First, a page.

Meet Marat Dupri, skywalker. No, the Russian teen is not a fanboy of the "Star Wars" series — the title indicates something much more literal than that. Dupri is part of a growing fad in Russia that involves climbing to great heights, perching over a ledge, and snapping a vertigo-inducing photograph.
The fad, dubbed "skywalking," is not an activity for the weak at heart, or those with poor balance. In fact, acrophobes may want to avoid looking at the photographs entirely. They are dizzying to say the least. If you can stomach it, you can view a number of Dupri's photos at the Caters News Agency here.
Just 19 years old, Dupri has been testing his own fears ever since he purchased a Canon camera 18 months ago. Together with a group of daredevil friends, the teen has already more than earned his stripes as a premiere skywalker. Many of Dupri's photos are also accompanied by a hair-raising adventure story, as skywalkers must routinely sneak past guards and security cameras to gain access to many of Moscow's tallest structures.
"I've taken a lot of the photos by sneaking past guards and getting access to structures illegally," Dupri told the Daily Mail. "But I think the risks are worth it to take such amazing pictures."
Dupri may even have exposed himself to high levels of radiation, once climbing to the top of a radio tower. He says he experienced a headache for several days afterwards — and it wasn't from the vertigo.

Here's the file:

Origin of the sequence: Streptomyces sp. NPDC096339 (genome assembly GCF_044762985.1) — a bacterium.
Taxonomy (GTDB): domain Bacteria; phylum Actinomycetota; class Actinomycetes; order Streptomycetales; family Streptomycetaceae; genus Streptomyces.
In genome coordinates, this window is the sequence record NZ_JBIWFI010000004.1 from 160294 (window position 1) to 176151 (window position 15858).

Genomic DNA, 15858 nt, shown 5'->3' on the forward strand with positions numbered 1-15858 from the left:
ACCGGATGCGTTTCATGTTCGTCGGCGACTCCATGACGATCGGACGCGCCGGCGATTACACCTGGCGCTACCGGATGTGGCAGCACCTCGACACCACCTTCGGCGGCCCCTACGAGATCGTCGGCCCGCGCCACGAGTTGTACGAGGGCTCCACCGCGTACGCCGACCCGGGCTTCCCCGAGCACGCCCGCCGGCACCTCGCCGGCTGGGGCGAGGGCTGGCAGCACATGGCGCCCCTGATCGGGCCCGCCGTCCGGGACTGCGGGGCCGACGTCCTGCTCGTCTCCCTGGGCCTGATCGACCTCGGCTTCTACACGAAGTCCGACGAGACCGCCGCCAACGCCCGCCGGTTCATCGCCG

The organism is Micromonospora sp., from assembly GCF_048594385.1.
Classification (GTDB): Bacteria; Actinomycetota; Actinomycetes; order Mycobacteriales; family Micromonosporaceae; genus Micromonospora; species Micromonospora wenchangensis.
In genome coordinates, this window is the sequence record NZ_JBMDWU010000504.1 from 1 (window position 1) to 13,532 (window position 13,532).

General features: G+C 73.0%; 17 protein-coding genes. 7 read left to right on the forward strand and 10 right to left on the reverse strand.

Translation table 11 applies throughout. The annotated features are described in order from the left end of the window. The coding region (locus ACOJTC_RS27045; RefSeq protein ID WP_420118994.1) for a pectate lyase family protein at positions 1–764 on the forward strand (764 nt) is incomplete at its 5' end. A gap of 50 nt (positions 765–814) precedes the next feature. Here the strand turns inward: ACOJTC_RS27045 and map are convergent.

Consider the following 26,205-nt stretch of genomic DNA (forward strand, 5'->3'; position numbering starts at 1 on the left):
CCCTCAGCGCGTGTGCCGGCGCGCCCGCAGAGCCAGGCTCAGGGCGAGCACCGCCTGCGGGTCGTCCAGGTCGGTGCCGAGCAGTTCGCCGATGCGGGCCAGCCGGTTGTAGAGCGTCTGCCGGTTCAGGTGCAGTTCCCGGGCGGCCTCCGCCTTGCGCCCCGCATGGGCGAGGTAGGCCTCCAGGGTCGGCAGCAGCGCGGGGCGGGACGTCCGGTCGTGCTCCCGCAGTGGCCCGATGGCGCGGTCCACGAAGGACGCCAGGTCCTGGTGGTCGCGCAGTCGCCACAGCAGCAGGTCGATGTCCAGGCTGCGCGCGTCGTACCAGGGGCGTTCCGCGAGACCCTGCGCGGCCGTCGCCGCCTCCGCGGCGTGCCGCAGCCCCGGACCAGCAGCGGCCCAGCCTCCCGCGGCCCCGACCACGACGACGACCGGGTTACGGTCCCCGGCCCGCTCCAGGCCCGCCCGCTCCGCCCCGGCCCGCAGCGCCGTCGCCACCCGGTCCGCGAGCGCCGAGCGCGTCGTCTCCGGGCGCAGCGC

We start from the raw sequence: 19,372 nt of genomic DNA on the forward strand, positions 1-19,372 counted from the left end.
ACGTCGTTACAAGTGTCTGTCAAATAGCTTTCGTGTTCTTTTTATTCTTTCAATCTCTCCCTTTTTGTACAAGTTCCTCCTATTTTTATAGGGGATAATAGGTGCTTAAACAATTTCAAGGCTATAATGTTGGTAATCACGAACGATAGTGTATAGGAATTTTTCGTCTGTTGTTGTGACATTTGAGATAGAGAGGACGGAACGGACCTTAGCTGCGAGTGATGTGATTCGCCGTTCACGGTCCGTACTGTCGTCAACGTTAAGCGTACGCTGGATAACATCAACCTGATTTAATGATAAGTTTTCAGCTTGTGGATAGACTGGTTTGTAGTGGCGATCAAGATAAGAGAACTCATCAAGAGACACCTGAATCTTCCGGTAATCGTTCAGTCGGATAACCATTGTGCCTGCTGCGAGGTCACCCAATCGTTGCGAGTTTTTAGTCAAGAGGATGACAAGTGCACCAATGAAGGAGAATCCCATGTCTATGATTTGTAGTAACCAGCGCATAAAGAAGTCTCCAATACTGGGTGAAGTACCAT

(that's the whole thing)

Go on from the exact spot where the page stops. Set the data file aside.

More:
Most people would probably be too terrified to crawl out on a ledge without a safety harness, but Dupri says the experience offers him a sense of serenity.
"When I am on the roof I have a feeling that the whole world is by my feet," he said. "All my problems and trouble are left somewhere down. The height exhilarates me. I am enjoying with my hometown views. It gives me energy and fills me with enthusiasm to make new and great shots."
Watch the video below to get an idea of what it's like when Dupri and his friends are preparing for a photo shoot:
Of course, Dupri and his friends aren't the only ones taking these risks in the name of photography. It's quickly becoming a movement. For instance, check out some of the photos taken by this real-life Spiderman, "Mad" Max Polatov, also provided by the Caters News Agency. You might recognize many of the same views around Moscow.
Other photos, provided by The Sun, showcase skywalkers poised in locations that seem inconceivable to get to, perched atop statues and climbing up rusted old ladders that seem to hover in the air.
The photos are certainly incredible, but at the same time it only takes one slip for the fad to turn into a terrible tragedy. Most kids would be ill-advised to try this at home.
Also on MNN: What is the cinnamon challenge, and can it kill you?